What is the mucus plug?
During pregnancy, your body goes to work ensuring your growing little one has a comfortable, safe place to get ready to enter the world. Part of keeping your growing baby healthy is the development of your mucus plug.
A mucus plug is exactly that—a collection of thick mucus that blocks the cervical opening from anything harmful entering. Your cervix creates this barrier by secreting a thick fluid that coats the area, ensuring nothing can pass through the cervix until labor is ready to begin. This fluid secretion is triggered by implantation of the fertilized egg into the uterine lining. The mucus plug is an elegant, natural solution to keeping your pregnancy protected from infection—it just happens to have a slightly unfortunate name.
What does the mucus plug look like?
If you’re on the lookout for the appearance of your mucus plug toward the end of your pregnancy or are concerned that you’re seeing evidence of it in your discharge, knowing what the mucus plug looks like is key.
The mucus plug may me clear, brownish, or tinged slightly pink in color, and its consistency is—you guessed it—viscous and mucus-like. When it exits the vaginal canal it may come out in clumps or stringy sections, both of which are normal.
What happens when you lose your mucus plug?
Losing your mucus plug means labor is nearing—but that may mean it’s hours, days, or weeks near, not that you will go into labor immediately or that you’re already in labor.
Toward the end of your pregnancy, your hormone levels will start to shift so the body can prepare for labor. The cervix begins to prepare for labor by thinning out, or effacing. When this happens, the plug may be pushed into the vaginal canal or loosened completely.
When you lose your mucus plug, you may experience some of the following:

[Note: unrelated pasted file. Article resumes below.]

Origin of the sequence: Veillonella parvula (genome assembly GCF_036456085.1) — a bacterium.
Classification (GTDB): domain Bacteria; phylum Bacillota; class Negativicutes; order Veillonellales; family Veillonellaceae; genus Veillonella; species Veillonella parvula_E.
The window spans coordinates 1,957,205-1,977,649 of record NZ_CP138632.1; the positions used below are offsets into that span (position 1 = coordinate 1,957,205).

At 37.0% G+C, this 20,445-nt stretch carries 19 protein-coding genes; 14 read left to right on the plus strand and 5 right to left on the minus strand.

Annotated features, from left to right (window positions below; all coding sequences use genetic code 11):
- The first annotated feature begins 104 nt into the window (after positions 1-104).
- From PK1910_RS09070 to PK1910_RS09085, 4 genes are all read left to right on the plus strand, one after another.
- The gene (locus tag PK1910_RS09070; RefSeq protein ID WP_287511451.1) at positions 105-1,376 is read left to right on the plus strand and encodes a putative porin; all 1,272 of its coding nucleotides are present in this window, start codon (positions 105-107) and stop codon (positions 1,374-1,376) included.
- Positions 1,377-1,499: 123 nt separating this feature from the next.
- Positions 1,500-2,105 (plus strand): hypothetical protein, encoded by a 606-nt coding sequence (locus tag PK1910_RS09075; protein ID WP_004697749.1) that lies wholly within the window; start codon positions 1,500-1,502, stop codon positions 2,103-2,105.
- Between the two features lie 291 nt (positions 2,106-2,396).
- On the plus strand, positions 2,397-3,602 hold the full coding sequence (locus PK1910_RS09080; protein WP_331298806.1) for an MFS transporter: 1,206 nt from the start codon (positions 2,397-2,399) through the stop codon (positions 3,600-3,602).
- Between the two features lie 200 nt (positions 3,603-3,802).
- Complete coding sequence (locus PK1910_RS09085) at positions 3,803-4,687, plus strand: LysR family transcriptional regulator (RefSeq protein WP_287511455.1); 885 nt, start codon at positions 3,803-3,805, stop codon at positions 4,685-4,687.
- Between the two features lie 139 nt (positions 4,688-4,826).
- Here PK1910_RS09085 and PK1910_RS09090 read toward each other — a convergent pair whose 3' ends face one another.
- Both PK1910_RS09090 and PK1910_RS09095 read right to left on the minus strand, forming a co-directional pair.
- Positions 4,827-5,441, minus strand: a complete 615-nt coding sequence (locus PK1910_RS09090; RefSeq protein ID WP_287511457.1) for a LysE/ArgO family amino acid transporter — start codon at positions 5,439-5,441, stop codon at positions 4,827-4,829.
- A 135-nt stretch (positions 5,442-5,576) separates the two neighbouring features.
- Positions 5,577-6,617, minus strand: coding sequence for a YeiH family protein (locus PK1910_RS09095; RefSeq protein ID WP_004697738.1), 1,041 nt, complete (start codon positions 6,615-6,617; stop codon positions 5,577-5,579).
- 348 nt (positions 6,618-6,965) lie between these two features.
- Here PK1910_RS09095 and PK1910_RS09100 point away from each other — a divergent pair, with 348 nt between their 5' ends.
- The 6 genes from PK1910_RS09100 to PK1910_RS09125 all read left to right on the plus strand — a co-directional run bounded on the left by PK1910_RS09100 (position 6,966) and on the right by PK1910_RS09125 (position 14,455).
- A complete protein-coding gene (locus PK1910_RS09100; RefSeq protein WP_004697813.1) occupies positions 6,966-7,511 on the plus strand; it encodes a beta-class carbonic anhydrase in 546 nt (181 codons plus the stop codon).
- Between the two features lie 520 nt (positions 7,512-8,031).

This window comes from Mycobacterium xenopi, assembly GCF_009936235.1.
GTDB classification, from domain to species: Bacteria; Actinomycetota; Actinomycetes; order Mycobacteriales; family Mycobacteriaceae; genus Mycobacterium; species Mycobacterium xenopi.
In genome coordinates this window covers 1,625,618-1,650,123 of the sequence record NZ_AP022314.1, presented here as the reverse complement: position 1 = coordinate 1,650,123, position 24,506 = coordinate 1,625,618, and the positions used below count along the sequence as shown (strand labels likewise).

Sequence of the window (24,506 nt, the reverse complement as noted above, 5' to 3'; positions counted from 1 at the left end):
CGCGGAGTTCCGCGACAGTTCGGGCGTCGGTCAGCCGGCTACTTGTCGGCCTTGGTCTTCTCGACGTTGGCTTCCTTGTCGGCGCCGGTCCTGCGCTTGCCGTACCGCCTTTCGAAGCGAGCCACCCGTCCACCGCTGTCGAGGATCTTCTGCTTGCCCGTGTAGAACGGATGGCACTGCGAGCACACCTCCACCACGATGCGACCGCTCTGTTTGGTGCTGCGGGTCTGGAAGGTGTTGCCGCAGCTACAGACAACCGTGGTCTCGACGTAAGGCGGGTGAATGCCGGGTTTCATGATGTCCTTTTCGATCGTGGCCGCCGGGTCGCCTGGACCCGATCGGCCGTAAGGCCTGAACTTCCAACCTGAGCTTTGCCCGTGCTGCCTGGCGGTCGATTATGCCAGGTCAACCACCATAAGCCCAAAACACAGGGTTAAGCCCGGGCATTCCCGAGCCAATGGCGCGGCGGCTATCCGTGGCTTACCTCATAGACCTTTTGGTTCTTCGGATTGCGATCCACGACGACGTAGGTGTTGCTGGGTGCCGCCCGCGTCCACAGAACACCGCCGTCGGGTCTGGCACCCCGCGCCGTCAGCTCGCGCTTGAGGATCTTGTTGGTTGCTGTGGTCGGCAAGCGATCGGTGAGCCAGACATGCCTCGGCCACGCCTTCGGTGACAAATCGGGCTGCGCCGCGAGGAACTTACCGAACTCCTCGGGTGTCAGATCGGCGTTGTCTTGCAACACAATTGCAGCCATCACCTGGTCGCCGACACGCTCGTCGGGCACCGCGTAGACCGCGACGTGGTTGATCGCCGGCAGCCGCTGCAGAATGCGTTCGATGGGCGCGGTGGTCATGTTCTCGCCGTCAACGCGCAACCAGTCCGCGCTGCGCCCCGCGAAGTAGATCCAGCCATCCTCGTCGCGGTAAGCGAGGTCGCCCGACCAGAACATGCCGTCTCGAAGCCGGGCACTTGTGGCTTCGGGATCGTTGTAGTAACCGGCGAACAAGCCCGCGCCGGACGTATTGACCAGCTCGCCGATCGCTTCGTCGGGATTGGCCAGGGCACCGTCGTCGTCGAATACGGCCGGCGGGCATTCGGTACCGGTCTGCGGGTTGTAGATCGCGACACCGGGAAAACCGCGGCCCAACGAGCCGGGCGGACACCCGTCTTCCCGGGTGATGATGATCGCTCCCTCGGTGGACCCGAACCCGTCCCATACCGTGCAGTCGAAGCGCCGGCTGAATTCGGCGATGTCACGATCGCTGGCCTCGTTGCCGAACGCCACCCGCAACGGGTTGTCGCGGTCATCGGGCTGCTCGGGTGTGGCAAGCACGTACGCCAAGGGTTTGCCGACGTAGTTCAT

- Seeing mucus—this may be in your clothes or where you’ve been sitting or lying down. However, you may not see mucus at all if you pass your mucus plug while bathing or using the bathroom.
- Slight pain or discomfort—this may include some cramping in the lower abdomen similar to menstrual cramps but not like labor or Braxton Hicks contractions.
Some women wonder if passing their mucus plug means their baby is at risk of infection. In the late stages of pregnancy, the environment in the womb has developed enough to provide the protection that was once provided by cervical mucus—baby is safe and sound and not at increased risk of infection.
What is bloody show?
While some may think bloody show and losing the mucus plug are the same thing, they’re not. Sometimes when the mucus plug is expelled from the body, it comes along with other pregnancy discharge which may include some blood. Blood isn’t always present, though. Bloody show, on the other hand, may include mucus, but is not necessarily the passing of the mucus plug. Rather, bloody show is further proof that the cervix has begun to efface and dilate, and that labor is near—nearer than when the mucus plug is lost.
How long does bloody show last?
The duration of bloody show will vary from woman to woman. In general, the bloody show will not last long. Some women experience the bloody show in bits spread out over several days, while others may get it all at once. Some pregnant women may not even notice their bloody show and can go straight into active labor.
How long after bloody show does labor start?
While release of your mucus plug followed by a bloody show is a sign of impending labor, timing varies from woman to woman. Some women may experience bloody show a few days before labor starts, while others don’t get a bloody show until they are in true labor. First time moms have a higher chance of experiencing bloody show before labor begins versus women who have had babies in the past.
What are other common kinds of pregnancy discharge?
Vaginal discharge is normal throughout the entirety of a pregnancy. Called leukorrhea, vaginal discharge during pregnancy will be clear or milky white, thin, and not have a strong smell. In fact, increased vaginal discharge is considered an early sign of pregnancy and may occur as early as two weeks after conception.
If this increased vaginal discharge has any of these qualities or is accompanied by any of the following, however, contact your doctor:
- Change in color, such as yellow, green, or gray
- Change in consistency, such as think, clumpy, or cheesy
- A strong or foul odor, which may be fishy
- Redness or swelling of the vulva
- Itchiness of the vulva
- Discomfort or burning during urination
- Discomfort or pain during sex
As you tour hospitals, prepare baby’s nursery, and keep your diet healthy to support your growing little one, your body is also hard at work ensuring your baby stays safe and healthy until you go into labor. Learn more about the other changes your body is undergoing in the first trimester, second trimester, and third trimester.